SUPPLY CHAIN MANAGEMENT
DEFINING SUPPLY CHAIN MANAGEMENT
Supply chain management (SCM) is the combination of art and science that goes into improving the way your company finds the raw components it needs to make a product or service and deliver it to customers. The following are five basic components of SCM.
1. Plan—This is the strategic portion of SCM. Companies need a strategy for managing all the resources that go toward meeting customer demand for their product or service.
2. Source— Companies must choose suppliers to deliver the goods and services they need to create their product. Therefore, supply chain managers must develop a set of pricing, delivery and payment processes ...view middle of the document...
But even as companies are rapidly adopting supply chain management strategies in an effort to keep up, many still lag when it comes to measuring how well they are doing, and balancing the trade-offs involved in keeping service levels high and costs low."They put all of their eggs with one supplier that had the best product at the lowest price"Tokyo, and indeed much of eastern Japan, is an epicenter of high-tech manufacturing. But dozens of suppliers in other industries are located in the region as well, and the loss of their production may have far-reaching effects in many economic sectors for years to come. The recent Tsunami disaster is causing many companies to rethink their supply chain strategies, which suddenly seem extremely fragile. About 22 percent of the world's 300 mm silicon wafer supply came from the Shin-Etsu Handotai's Shirakawa plant in Fukushima prefecture, and 60 percent of critical auto parts were in the same area. The area is also a primary supplier of lithium battery chemicals, flash memory, and anisotropic conductive film used in LCD flat panel displays.In the race to provide better quality at lower prices, manufacturers picked very narrow, optimized supply chains, they put all of their eggs with one supplier that had the best product at the lowest price. |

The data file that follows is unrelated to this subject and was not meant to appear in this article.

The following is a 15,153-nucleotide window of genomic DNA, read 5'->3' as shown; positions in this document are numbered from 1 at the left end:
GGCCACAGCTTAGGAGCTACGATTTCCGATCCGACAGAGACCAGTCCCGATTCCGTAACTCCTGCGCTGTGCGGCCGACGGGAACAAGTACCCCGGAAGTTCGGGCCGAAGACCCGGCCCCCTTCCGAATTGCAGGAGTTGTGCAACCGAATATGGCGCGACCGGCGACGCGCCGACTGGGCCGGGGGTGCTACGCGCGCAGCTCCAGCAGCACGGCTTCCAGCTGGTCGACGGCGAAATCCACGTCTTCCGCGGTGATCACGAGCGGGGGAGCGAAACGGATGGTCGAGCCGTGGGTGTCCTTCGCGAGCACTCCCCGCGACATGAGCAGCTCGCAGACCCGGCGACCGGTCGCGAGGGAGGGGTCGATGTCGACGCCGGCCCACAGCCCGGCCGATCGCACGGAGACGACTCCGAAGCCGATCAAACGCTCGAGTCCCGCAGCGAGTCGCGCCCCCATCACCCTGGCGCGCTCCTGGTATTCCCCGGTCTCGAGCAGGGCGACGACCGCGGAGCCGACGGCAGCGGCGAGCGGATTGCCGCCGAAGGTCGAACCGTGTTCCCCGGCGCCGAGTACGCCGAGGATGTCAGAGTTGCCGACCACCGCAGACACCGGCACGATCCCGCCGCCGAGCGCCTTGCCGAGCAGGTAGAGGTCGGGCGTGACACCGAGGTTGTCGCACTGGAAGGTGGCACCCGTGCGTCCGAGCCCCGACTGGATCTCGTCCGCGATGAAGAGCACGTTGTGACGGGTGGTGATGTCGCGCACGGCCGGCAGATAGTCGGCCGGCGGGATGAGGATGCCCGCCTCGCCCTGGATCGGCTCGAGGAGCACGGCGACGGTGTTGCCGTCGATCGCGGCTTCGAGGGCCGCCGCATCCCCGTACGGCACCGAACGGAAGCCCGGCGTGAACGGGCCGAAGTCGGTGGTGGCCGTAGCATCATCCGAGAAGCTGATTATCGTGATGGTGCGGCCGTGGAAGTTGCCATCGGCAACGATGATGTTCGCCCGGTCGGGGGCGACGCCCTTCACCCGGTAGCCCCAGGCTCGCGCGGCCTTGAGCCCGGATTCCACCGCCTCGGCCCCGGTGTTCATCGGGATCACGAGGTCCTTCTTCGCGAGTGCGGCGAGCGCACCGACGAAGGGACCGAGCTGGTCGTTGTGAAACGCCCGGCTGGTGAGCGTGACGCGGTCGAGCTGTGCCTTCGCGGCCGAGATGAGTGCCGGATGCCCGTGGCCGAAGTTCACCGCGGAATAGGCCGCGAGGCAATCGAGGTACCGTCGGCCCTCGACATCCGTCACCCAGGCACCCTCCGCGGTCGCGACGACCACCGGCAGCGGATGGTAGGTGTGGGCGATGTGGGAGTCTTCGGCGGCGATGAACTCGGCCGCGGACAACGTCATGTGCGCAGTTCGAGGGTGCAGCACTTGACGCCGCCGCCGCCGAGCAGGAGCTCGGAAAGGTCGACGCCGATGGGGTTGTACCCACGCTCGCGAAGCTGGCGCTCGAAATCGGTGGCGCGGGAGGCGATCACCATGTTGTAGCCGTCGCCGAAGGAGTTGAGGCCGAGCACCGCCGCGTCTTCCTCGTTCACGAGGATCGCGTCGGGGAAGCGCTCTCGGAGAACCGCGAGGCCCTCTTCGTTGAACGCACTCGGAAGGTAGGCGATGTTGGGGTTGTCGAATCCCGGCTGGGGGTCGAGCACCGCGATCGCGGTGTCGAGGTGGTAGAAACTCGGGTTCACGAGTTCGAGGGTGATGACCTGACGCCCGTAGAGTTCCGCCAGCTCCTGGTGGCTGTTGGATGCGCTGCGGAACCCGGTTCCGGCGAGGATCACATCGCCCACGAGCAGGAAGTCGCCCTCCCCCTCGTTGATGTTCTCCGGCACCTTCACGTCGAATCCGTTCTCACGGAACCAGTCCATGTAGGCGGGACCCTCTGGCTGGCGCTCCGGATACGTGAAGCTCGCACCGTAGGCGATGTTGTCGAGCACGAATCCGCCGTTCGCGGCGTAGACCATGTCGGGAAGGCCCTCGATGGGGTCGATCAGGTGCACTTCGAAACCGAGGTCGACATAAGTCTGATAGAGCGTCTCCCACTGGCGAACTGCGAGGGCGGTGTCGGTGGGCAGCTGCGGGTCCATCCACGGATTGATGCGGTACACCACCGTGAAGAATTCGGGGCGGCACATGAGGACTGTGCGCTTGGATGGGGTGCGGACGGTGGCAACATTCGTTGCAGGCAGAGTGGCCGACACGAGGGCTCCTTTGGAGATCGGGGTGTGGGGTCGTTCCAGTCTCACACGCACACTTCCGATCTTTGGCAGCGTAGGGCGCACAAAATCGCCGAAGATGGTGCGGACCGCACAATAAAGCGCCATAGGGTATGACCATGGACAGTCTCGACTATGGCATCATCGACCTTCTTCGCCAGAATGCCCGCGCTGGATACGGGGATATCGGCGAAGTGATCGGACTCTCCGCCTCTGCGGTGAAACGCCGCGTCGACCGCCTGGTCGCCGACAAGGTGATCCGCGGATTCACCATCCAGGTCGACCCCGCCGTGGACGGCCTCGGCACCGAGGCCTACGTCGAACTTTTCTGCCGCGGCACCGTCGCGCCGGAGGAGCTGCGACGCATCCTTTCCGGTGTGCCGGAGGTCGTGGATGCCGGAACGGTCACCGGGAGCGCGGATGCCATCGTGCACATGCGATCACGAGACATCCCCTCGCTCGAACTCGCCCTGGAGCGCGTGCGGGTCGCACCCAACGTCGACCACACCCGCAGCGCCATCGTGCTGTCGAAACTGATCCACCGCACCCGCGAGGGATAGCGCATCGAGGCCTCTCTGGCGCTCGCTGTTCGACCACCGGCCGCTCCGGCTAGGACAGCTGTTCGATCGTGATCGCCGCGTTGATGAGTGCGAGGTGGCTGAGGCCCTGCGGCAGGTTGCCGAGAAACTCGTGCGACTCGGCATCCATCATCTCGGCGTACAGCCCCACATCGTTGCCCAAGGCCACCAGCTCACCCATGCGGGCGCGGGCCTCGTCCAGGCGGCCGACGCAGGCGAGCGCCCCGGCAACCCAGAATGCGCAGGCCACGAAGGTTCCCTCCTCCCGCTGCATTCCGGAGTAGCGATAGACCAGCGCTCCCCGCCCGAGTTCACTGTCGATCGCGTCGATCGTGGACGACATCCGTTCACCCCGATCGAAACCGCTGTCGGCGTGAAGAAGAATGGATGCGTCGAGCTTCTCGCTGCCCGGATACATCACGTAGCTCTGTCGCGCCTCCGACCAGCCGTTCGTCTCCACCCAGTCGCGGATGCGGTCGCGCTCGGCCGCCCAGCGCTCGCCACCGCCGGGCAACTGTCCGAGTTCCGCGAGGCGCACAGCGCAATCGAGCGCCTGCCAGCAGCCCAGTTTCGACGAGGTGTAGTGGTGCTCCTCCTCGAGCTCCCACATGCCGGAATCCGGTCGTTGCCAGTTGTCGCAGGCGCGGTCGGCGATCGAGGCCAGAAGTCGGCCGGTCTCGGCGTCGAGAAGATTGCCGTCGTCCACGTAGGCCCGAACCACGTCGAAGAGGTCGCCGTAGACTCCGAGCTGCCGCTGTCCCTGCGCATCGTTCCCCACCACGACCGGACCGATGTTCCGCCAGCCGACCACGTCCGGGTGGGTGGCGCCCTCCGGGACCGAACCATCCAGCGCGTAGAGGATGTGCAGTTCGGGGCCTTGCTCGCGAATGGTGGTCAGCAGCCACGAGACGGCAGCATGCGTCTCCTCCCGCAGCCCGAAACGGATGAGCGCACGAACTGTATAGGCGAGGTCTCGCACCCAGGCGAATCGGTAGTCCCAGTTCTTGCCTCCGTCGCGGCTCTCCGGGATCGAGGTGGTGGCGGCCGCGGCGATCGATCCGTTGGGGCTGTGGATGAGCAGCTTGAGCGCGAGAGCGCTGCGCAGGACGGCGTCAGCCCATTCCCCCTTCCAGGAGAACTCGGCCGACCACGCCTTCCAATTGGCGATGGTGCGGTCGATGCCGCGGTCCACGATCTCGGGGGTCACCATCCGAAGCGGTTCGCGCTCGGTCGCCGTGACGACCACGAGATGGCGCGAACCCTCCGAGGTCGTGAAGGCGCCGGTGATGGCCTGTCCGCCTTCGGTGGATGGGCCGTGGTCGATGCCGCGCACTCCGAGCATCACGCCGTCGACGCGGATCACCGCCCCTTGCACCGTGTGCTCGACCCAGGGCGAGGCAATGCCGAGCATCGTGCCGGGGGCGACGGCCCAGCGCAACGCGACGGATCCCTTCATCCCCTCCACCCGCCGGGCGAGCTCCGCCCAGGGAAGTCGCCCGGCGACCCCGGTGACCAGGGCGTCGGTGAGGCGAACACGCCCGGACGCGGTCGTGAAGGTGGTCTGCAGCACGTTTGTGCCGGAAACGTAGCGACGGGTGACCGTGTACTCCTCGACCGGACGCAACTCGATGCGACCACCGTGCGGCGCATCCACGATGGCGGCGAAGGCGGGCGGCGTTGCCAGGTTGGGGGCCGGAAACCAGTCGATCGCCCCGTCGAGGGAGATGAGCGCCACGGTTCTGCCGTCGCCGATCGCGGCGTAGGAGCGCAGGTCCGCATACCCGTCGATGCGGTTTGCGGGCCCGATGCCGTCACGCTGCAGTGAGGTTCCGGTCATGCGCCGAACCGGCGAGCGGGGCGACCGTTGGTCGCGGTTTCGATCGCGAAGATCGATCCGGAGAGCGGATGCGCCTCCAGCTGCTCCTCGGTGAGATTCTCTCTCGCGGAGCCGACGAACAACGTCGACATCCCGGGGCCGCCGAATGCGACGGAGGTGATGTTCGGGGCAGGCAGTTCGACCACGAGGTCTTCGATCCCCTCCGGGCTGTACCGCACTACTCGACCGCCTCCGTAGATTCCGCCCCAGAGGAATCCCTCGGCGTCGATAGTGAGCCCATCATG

SUPPLY CHAIN DESIGN
Supply chain design attempts to create the appropriate supply chain for the company’s operating environment. This dissertation addresses two problems that are relevant to supply chain design. The first problem addresses how to configure a new product’s supply chain. The second problem addresses part selection for multigenerational products. This would increase the current period’s costs but allow the company to forgo a development cycle in the next period and gain cost efficiencies by exploiting the higher volume from two generations of demand.
Synchronizing supply and demand, ensuring that logistics are cost-effective, and optimizing inventory are problems as old as human commerce. What has changed, needless to say, is the complexity and scope of that Commerce and global trade growth. While the recent recession clearly dampened that growth, there is every expectation that, as with previous recessions, the current recovery will signal a return to a similar relative rate of growth for global trade.
Risk has increased significantly as the scope and importance of supply chain software has grown. A study by Vinod R. Singhal and Kevin B. Hendricks, professors at the Georgia Institute of Technology and the University of Western Ontario, respectively, describe an industry rife with supply chain “glitches,” problems that not only result in operational problems within customers’ supply chains but also result in lower stock prices and lost value for the companies that experienced these supply chain problems.
OUTSOURCING AND GLOBAL SOURCING